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Targeting perception of effort to modify the limits to human endurance

Blanchfield, Anthony William (2014) Targeting perception of effort to modify the limits to human endurance. PhD thesis, Prifysgol Bangor University.

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Abstract

The factors that limit human endurance have received extensive scientific scrutiny. Traditionally these limiting factors have been attributed to physiological processes occurring within the muscles, the cardiovascular system, or spinal and supraspinal sites. Consequently, interventions designed to provoke alterations in endurance performance are generally tailored towards targeting these physiological processes. Recent research suggests that endurance performance is also limited by psychobiological influences: specifically perception of effort (RPE). On this basis the psychobiological model of endurance performance predicts that any physiological or psychological factor affecting RPE will alter endurance performance. As such, this thesis sought to elicit alterations in RPE, and consequently physical endurance, using psychobiological strategies that were implemented to directly target RPE. In Chapter 2 it was established that a two week motivational self-talk intervention significantly reduced RPE at 50% iso-time while enhancing cycling time to exhaustion (TTE) by 18%. This equated to a very likely beneficial practical effect on TTE (beneficial/trivial/harmful%; 99/1/0%). In Chapter 3, a six week cognitive training protocol was designed to repeatedly target the anterior cingulate cortex due to its neuro-cognitive connections with cognitive and physical effort. This approach did not significantly alter RPE or TTE at exercise intensities of 80% or 65% peak power output (PPO). A likely beneficial practical effect on TTE was nonetheless evident at 65% PPO (83/15/2%). Using subliminal affective priming in Chapter 4, RPE was significantly lower and TTE significantly greater when participants were subliminally primed with happy faces while cycling compared to an alternative visit when they were subliminally primed with sad faces. This difference in TTE was of possible practical value (70/30/0%). Following on from this, Chapter 5 implemented a single subject approach using a randomization tests design and illustrated that subliminally primed action words significantly reduced RPE and enhanced TTE compared to subliminally primed inaction words.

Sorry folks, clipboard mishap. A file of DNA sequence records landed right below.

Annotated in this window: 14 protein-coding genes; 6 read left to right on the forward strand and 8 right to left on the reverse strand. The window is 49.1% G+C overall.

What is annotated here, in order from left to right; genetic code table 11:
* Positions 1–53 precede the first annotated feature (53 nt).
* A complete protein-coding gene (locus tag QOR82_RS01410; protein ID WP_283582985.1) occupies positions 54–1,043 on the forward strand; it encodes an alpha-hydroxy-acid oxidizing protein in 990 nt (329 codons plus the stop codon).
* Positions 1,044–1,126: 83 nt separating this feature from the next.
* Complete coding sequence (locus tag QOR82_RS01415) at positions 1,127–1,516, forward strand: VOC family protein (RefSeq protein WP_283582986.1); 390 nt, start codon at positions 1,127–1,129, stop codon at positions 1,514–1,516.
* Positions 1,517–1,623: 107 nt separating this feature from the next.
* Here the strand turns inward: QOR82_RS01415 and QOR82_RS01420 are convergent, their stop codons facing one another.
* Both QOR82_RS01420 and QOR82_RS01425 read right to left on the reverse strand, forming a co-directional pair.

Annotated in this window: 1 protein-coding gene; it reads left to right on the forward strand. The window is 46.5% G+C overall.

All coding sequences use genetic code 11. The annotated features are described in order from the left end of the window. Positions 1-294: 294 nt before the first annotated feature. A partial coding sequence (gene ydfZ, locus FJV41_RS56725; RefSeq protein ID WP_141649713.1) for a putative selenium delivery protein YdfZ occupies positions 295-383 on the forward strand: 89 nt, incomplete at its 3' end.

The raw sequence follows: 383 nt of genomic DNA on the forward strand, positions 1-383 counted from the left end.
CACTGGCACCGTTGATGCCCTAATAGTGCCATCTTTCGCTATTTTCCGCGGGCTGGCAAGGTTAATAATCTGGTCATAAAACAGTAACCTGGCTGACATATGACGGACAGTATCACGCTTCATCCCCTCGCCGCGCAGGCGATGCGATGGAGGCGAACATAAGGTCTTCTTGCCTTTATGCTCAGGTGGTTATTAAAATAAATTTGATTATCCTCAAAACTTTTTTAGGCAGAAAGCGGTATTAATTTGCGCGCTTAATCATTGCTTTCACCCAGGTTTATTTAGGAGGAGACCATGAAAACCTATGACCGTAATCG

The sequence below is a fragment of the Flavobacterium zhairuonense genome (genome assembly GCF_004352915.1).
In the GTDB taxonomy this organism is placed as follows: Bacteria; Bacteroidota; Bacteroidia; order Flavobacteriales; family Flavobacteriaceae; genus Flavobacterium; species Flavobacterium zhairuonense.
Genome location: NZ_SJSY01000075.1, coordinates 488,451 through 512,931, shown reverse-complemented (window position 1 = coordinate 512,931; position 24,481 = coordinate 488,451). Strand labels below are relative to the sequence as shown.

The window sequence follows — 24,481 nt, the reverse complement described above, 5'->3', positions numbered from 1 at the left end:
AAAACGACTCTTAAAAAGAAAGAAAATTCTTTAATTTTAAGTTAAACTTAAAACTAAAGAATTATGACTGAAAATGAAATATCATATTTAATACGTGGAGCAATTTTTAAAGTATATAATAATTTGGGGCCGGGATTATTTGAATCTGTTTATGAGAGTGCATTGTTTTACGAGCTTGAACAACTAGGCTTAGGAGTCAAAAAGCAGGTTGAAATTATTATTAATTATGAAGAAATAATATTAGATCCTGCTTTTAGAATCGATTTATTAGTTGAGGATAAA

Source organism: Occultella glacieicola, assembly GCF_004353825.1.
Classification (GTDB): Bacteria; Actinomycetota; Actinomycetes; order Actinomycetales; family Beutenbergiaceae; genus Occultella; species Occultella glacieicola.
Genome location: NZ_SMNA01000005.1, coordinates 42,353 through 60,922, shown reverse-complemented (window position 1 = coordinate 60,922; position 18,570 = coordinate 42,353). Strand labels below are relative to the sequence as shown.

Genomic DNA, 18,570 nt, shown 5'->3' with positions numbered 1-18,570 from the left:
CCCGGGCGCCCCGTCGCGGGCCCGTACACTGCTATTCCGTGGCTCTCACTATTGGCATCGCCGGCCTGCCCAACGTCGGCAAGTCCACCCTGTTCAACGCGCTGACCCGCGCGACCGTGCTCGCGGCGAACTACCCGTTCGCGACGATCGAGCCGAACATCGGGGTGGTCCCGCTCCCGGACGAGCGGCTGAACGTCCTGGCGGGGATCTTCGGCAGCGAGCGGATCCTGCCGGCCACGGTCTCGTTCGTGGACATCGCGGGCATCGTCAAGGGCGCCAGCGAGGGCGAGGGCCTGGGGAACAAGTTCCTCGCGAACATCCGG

Item Type: Thesis (PhD)
Subjects: Degree Thesis
Departments: College of Health and Behavioural Sciences > School of Sport, Health and Exercise Sciences
Degree Thesis
Date Deposited: 14 Aug 2015 08:50
Last Modified: 01 Aug 2016 13:18
URI: http://e.bangor.ac.uk/id/eprint/5025
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